Friday, February 24, 2012

An Example of Hypocrisy

Here's an example of the kind of hypocrisy that is rampant in modern society. Tumblr isn't a particularly egregious example of this kind of hypocrisy, they're actually pretty decent in my [admittedly limited] experience (hey, at least they allow porn!). But this statement is a perfect example of how hypocrisy creeps into people's lives, and I think that sometimes these people don't even realize it:

"We are deeply committed to supporting and defending our users’ freedom of speech, but we do draw some limits. As a company, we’ve decided that some specific kinds of content aren’t welcome on Tumblr." (source)

Look, I won't argue that Tumblr isn't entirely justified in censoring the content that goes up on their website, I'm not even going to argue that it would be a good idea if it wasn't. I just wish they wouldn't pretend like they care about freedom of speech, in the same breath as wielding the ban hammer. You see this a lot. People - businesses, especially - see that they have to censor, and they know that censorship is unpopular, so they issue an idiotic statement saying that they are "deeply" committed to free speech. It's doublespeak, pure and simple, and saying it doesn't make it so (and I worry about how many people are stupid enough to believe it when it's so obviously untrue). "We support free speech, but we do censor some things". I've written before that speech is either free or it isn't, it can't be free just for the things you like. That's the very definition of censorship. It's the unpopular ideas that need to be defended for free speech to be meaningful.

I'm not complaining about the fact that Tumblr doesn't like people who engage in self-harm, and they don't want content on their site that encourages suicide or eating disorders. What bugs me is their asinine claim that censorship is compatible with a free speech approach (and I'm not sure which is more egregious, the lie, or the idea that they may actually believe it themselves). I mean, they didn't just say they are committed to free speech, they said they are deeply committed to free speech. I could let them off the hook if they were only somewhat (i.e., half-assed) committed to free speech, because that's something I could believe. But a company that is deeply committed to free speech is the kind that actively defends the very unpopular content Tumblr is announcing they want to censor - all in the name of playing nanny to their user base and being able to wash their hands of the idea that their site could be used to host content they don't personally agree with.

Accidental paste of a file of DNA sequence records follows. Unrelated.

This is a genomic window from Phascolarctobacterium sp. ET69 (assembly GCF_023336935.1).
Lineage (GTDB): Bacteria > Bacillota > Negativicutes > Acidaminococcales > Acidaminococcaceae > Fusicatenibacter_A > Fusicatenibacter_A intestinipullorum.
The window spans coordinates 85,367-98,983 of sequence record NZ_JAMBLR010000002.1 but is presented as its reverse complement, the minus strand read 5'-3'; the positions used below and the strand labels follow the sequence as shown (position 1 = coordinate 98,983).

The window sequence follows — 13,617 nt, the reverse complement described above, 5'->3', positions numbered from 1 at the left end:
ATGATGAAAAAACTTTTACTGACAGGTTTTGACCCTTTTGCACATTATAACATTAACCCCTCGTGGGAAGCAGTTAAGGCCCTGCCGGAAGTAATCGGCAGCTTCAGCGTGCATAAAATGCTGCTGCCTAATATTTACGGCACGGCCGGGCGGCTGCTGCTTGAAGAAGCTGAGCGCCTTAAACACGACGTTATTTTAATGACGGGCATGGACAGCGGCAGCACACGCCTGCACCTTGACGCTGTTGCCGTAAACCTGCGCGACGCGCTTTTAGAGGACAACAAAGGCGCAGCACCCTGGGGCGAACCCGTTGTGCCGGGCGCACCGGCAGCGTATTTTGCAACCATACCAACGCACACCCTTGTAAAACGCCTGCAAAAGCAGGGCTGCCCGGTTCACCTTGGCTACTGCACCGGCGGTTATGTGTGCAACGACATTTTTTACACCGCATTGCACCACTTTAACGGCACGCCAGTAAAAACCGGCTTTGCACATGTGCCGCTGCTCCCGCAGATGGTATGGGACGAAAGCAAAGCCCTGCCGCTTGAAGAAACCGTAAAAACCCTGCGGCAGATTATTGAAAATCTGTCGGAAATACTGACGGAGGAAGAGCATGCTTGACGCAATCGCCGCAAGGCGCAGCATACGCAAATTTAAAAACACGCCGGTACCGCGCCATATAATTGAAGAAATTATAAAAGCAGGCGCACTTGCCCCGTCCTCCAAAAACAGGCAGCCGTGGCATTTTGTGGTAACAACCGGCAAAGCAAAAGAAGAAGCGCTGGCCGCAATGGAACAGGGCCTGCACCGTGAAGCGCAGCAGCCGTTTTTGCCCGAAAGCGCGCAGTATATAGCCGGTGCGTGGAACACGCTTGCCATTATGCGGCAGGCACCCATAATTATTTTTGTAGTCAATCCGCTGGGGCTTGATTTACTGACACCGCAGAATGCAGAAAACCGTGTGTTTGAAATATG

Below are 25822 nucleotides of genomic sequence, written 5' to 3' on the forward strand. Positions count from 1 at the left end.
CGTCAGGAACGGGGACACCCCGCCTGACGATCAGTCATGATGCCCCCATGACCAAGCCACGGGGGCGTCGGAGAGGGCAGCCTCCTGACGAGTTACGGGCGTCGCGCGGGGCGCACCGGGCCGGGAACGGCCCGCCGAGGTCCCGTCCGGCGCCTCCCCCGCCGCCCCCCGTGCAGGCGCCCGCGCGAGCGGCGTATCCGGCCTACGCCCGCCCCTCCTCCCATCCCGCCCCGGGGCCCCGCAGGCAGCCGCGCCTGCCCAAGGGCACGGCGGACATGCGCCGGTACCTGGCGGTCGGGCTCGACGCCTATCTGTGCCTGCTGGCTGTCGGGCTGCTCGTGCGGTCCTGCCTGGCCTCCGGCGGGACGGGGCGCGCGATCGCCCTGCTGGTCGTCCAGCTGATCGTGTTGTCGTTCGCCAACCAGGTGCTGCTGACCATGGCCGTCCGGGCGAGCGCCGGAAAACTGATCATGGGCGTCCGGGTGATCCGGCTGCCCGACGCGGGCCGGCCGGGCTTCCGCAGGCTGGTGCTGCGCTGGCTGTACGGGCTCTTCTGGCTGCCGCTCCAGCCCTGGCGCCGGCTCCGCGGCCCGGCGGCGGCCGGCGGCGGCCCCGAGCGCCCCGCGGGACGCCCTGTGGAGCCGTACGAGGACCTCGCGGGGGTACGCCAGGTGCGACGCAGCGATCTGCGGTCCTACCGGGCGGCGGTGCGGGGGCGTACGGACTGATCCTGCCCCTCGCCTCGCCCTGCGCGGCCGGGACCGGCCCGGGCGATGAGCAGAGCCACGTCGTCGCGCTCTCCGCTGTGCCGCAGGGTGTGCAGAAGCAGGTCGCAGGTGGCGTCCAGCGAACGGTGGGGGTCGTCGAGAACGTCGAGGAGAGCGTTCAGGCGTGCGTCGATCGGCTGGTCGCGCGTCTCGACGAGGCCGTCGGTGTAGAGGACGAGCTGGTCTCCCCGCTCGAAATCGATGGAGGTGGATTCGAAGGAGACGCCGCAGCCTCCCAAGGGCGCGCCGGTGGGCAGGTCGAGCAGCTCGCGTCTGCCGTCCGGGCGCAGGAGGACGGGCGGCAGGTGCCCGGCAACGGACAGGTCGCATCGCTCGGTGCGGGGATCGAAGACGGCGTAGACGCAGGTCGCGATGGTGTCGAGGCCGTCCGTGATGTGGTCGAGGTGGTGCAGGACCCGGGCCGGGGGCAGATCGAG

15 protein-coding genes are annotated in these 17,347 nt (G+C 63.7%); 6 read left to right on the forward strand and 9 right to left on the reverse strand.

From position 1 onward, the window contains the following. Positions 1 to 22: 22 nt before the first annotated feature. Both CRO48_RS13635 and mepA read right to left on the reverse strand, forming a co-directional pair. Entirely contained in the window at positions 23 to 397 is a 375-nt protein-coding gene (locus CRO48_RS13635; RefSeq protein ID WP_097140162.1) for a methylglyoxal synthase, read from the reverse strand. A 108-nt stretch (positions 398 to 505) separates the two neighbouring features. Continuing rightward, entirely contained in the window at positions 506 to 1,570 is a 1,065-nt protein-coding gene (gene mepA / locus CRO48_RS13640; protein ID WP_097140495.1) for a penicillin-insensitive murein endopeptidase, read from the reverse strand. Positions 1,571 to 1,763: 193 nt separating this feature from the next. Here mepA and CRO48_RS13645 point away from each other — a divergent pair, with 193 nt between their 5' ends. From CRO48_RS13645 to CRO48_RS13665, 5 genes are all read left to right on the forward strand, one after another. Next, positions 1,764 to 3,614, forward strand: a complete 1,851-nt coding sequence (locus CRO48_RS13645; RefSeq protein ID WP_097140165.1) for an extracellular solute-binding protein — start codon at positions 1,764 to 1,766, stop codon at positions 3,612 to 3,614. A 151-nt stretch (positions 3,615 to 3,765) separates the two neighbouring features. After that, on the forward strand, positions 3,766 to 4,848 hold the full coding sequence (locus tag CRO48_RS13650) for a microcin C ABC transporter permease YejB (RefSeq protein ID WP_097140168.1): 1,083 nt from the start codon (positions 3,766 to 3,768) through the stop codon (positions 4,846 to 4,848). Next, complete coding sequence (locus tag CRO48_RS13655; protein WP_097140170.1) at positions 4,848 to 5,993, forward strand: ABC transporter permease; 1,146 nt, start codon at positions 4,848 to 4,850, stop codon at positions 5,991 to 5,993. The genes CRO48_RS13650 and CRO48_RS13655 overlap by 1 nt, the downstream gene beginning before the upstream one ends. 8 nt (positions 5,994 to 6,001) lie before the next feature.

If I were to start a business dedicated to free speech, it wouldn't just be for the content I like. If I claimed to defend the free speech of my users, then I'd allow content I disagreed with. And there's no reason why Tumblr has to defend its users' free speech - that's up to them, their consciences, and their business model. And it doesn't necessarily make them bad if they don't defend free speech (clearly, truly free speech is an exceedingly rare commodity in this world). It's just this attitude of hypocrisy that drives me crazy. You can't support free speech and censorship at the same time. You can choose one or the other - and while I don't like censorship, I will concede that we do not live in a perfect world, and sometimes have to make compromises, especially on a business rather than a personal level - I just wish you would be honest about it, and not lie (either to us or yourselves) to protect your image. 95% of the world's population may be stupid enough to fall for it, but to me it just makes you look stupid.

Or maybe that's just closer to the truth...

Further ruminations:

It's clear that Tumblr is concerned about suicide and eating disorders as a social issue. But silencing these people's voices isn't going to help anyone. This is a feel-good measure designed to ease one's conscience and promote a good public image, but without any real positive effect. It comes from a 'rescue' desire to control other people's behaviors that you don't like. I think it's tragic that people commit suicide (although sometimes I believe it's justified), and suffer from eating disorders. But the cure is not to attack the speech that we may view as encouraging that behavior. People are going to do things we don't like one way or another, and the solution is not to try to control both behaviors and speech to prevent that from happening.

Life is a journey of self-discovery - not forced discovery. You can't teach someone who isn't willing to learn. If we are really concerned about people who commit suicide and suffer from eating disorders, what we need to do is not silence them and criticize them. We should open up to them and be there for them. We should listen to them, and that means accepting the reasons they have for doing what they do - as good reasons, sometimes. And then we can work WITH them, not against them, to help them better their lives. But ultimately, it has to be on their terms, and we can't expect everyone to come over to our way of seeing things.

That's life, that's diversity, that's freedom. Not control, freedom. Freedom to let people make bad decisions - in our opinion. And there is the crux: it is highly arrogant to assume that one's own morality is universal, even on seemingly objective issues like suicide and eating disorders, which some people believe are "just wrong". God, how I hate that phrase - it's specifically designed to close down debate, advocating a sort of blind, religious faith in a particular moral stance. Nothing - I repeat, nothing - in the world is "just wrong" from an objective standpoint. Things are either wrong for a reason (a subjective, debatable reason) or they're not. Geez, is that not obvious?

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